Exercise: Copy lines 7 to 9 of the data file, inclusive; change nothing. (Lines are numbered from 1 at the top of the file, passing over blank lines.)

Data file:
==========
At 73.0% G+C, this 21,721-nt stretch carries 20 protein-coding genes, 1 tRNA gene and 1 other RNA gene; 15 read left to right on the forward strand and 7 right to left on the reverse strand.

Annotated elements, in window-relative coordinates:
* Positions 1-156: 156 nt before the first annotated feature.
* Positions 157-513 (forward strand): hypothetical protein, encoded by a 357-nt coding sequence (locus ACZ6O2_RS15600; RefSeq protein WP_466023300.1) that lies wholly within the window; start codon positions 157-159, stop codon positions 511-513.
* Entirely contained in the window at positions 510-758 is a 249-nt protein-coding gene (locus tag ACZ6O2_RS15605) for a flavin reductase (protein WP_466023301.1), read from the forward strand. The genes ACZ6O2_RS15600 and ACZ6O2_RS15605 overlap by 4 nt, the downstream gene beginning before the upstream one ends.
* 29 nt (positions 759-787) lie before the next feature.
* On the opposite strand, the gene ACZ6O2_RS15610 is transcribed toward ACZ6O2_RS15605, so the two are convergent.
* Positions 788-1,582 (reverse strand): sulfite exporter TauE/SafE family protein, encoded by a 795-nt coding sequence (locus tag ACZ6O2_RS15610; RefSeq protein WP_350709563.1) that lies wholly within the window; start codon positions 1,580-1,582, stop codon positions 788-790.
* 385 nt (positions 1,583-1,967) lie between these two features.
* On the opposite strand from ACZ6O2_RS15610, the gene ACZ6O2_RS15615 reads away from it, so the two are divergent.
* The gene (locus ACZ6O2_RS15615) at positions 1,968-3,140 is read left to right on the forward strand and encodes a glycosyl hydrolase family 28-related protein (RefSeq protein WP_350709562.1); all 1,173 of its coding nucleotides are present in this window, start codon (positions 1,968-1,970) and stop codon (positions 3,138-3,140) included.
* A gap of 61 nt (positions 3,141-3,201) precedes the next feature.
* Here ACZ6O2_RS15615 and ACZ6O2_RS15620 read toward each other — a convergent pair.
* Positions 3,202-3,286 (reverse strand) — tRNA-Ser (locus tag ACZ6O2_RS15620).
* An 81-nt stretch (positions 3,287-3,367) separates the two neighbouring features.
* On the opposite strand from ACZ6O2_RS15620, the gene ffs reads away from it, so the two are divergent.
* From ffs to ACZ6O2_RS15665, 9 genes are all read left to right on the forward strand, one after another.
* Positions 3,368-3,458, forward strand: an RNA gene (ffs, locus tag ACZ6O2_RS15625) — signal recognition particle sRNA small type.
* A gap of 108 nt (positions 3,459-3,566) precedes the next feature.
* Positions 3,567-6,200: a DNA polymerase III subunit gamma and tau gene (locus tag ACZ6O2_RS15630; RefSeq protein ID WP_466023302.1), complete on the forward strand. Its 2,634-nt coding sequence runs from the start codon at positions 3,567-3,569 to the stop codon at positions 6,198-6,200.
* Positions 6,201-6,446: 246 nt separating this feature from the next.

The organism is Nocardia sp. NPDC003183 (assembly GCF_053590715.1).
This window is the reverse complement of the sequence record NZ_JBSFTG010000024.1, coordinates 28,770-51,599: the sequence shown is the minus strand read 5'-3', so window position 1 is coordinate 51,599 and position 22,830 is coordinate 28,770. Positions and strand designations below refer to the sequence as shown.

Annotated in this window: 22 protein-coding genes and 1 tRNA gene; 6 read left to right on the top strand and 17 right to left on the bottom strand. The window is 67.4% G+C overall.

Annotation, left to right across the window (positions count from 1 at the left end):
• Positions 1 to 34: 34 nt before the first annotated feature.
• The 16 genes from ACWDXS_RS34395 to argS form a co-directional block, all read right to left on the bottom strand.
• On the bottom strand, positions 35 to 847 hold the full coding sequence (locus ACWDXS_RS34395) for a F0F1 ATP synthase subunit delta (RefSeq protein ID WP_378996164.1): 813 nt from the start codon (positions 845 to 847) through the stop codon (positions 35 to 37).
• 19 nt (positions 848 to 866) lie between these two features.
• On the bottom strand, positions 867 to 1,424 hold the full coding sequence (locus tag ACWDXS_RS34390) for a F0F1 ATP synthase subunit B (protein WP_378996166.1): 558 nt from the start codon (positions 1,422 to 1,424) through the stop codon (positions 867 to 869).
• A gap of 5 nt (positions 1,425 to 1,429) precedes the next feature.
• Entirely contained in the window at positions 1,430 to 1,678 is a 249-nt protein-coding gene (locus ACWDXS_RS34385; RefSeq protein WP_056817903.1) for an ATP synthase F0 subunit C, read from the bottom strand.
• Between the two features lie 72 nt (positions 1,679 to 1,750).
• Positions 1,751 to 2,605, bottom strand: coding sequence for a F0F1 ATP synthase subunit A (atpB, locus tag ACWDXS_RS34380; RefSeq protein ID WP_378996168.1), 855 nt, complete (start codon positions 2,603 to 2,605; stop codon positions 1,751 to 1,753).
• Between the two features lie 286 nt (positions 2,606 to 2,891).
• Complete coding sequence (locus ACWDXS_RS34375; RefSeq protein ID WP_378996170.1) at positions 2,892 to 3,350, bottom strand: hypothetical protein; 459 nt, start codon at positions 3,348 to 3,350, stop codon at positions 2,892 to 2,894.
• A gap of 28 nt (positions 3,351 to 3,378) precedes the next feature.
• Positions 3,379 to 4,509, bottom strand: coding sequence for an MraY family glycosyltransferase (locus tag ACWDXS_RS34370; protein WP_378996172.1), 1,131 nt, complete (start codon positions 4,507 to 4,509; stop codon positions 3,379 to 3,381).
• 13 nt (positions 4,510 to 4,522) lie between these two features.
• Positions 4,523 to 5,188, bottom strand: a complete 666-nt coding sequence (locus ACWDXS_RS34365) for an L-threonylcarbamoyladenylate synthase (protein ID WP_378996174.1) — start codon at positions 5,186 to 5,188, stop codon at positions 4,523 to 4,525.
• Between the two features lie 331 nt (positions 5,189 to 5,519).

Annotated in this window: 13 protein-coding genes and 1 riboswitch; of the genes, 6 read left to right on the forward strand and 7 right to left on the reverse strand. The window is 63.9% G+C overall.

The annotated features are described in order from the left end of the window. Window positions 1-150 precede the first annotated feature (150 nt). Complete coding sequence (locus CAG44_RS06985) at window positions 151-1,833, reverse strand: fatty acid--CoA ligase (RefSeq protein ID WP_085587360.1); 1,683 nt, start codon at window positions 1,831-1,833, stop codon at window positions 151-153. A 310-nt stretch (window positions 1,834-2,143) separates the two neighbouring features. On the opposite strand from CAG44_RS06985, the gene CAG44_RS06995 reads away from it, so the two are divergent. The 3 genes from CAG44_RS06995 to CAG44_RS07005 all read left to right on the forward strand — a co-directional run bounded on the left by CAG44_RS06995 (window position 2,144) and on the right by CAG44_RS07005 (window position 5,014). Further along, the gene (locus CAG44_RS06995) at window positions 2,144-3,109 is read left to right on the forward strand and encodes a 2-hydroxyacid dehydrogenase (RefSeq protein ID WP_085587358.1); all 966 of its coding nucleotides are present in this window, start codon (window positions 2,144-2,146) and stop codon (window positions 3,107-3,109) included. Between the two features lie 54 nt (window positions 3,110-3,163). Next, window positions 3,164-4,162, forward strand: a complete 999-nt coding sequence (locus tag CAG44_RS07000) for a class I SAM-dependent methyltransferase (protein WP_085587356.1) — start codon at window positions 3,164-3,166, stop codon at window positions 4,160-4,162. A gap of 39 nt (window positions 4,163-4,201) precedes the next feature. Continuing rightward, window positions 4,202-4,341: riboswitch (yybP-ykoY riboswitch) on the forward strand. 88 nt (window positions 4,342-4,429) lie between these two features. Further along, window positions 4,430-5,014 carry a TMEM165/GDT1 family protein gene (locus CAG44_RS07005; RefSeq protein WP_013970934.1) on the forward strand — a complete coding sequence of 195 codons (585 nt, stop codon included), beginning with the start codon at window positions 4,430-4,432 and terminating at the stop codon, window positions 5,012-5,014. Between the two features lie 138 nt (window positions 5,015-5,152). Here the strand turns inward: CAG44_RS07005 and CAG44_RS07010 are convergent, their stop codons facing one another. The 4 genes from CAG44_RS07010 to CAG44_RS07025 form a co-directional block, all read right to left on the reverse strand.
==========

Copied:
* On the opposite strand, the gene ACZ6O2_RS15610 is transcribed toward ACZ6O2_RS15605, so the two are convergent.
* Positions 788-1,582 (reverse strand): sulfite exporter TauE/SafE family protein, encoded by a 795-nt coding sequence (locus tag ACZ6O2_RS15610; RefSeq protein WP_350709563.1) that lies wholly within the window; start codon positions 1,580-1,582, stop codon positions 788-790.
* 385 nt (positions 1,583-1,967) lie between these two features.